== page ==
Machine LearningFinally, we get to the artificial intelligence and machine learning.
We wanted to avoid the arbitrary nature of the manually compiled lead scoring mechanisms.
To do this, we decided to teach a machine learning classification model to determine the right weightings of all the behavioral inputs to try to predict propensity to convert.
For each visitor, both successful SQL conversions as well as visitor non-converts, we took all the behavioral data and turned it into a set of flags, ratios, numbers, and other metrics.
This will be different for each situation, but for us, this consisted of factors such as total number of pages viewed, fractions of pages that were of each type (blogs, product pages, job descriptions, etc.
), average duration on different types of pages, etc.
Most importantly, we captured our key target attribute, a flag that indicated whether the visitor converted to an SQL or not:With all of this data crunched, we turned it into a vector for each visitor and fed all of our visitor data into several machine learning categorization algorithms.
After comparing their outputs, we finally settled on a particular neural network model in the end.
(I won’t go into the details of the process we used to compare and select from among the different algorithms here.
)This dataset, about 40,000 visitors, served as both training and test data.
As we gathered more data going forward, we could make decisions whether to test the new visitors using this initial training model or to use the additional data to continue to train the algorithm.
Either way, what we were after in the end was the model’s confusion matrix.
The confusion matrix shows that of all of all the visitors who actually did not convert, the algorithm predicted 99.
6% of them correctly.
Of the visitors who did convert, it predicted 80.
However, other than acknowledging that the algorithm was getting a decent hit rate, these correct predictions, the true negative and true positive cases, actually aren’t all that interesting to us.
What we’re really interested in are the wrong predictions, specifically the 0.
4% that the algorithm thought should have converted but didn’t.
These false positives are effectively visitor non-converts (visitors who didn’t convert into a lead) who “acted” more like SQLs (visitors who did convert into leads).
These are the visitors that are worth taking a closer look at and, if we just take the binary 0/1 prediction at its word, this 0.
4% alone turns into over a hundred potential prospects worth chasing.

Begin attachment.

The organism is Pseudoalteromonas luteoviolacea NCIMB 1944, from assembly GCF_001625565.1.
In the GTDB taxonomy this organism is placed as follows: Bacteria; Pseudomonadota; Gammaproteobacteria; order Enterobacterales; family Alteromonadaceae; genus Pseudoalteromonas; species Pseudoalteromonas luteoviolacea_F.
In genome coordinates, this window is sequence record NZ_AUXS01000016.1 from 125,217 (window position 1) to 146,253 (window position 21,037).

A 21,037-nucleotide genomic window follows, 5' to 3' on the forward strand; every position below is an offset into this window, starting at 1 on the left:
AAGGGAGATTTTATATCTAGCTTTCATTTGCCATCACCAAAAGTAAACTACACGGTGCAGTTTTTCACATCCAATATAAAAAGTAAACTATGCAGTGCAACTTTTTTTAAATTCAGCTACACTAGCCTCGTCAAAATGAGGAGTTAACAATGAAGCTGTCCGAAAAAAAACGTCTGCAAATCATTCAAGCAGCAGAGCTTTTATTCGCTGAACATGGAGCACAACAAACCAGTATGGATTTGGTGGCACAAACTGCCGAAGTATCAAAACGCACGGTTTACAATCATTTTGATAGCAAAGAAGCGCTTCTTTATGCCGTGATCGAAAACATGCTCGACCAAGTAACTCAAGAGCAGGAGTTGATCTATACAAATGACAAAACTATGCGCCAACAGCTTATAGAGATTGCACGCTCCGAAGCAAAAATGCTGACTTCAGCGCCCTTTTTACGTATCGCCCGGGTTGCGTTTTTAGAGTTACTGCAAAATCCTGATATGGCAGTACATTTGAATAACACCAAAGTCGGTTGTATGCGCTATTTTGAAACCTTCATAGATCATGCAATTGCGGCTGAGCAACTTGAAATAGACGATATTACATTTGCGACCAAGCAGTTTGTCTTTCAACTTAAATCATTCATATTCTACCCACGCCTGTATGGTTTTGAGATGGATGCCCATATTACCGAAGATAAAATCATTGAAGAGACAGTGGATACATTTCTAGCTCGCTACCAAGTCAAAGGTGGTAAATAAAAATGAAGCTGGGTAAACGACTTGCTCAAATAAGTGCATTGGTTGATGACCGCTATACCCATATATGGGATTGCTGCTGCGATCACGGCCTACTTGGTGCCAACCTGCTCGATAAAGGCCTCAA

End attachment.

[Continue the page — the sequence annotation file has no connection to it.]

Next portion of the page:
What’s even more interesting is that we don’t have to just take the binary 0/1 prediction at its word.
We can look at all the visitor non-converts (the 0.
4% as well as the 99.
6%) and look at the p(1) probability provided by the classification model.
That is, the probability between 0 and 1 that the visitor should have converted as predicted by the algorithm.
This gives us finer grained control over which visitor non-converts we chase.
If our research and outreach teams are totally slammed, we may only chase prospects with a 0.
8 probability or greater (a small fraction of the 0.
On the other hand, if they’ve got lots of capacity, we may chase prospects with a 0.
4 probability or greater (thus dipping a bit into the 99.
The point is that this approach doesn’t give us just a binary sense of should/should not have converted, it prioritizes our entire list for us based on the probability of predicted conversion.
ConclusionsI’d love to say that this process quadrupled our lead generation rate overnight.
I’d love to say that our entire marketing team went on vacation to Bora Bora for a month because their work for the next year was done.
But, I can’t.
Not because we didn’t get positive results (we did), but because we’re just at the very start of this process…it’s early days yet.
We’re starting to get a handle on the prospect identification piece and are working on getting all the processes, infrastructure, and training in place for the research and proactive outreach efforts.
What I can say is that in our initial very small proof of concept, we reached out to four companies that we identified and converted one into an SQL.
That’s too small a sample size to reliably predict actual conversion rates long term.
But, it was enough for us to expand our initial proof of concept into a larger initiative.
This sort of proof of concept, even if it hadn’t resulted in any positive conversions, is exactly the type of thinking we love to explore as a company to try to gain that little competitive edge.
To look at things a little differently.
To try to do things more efficiently.
To get better at identifying the red umbrellas.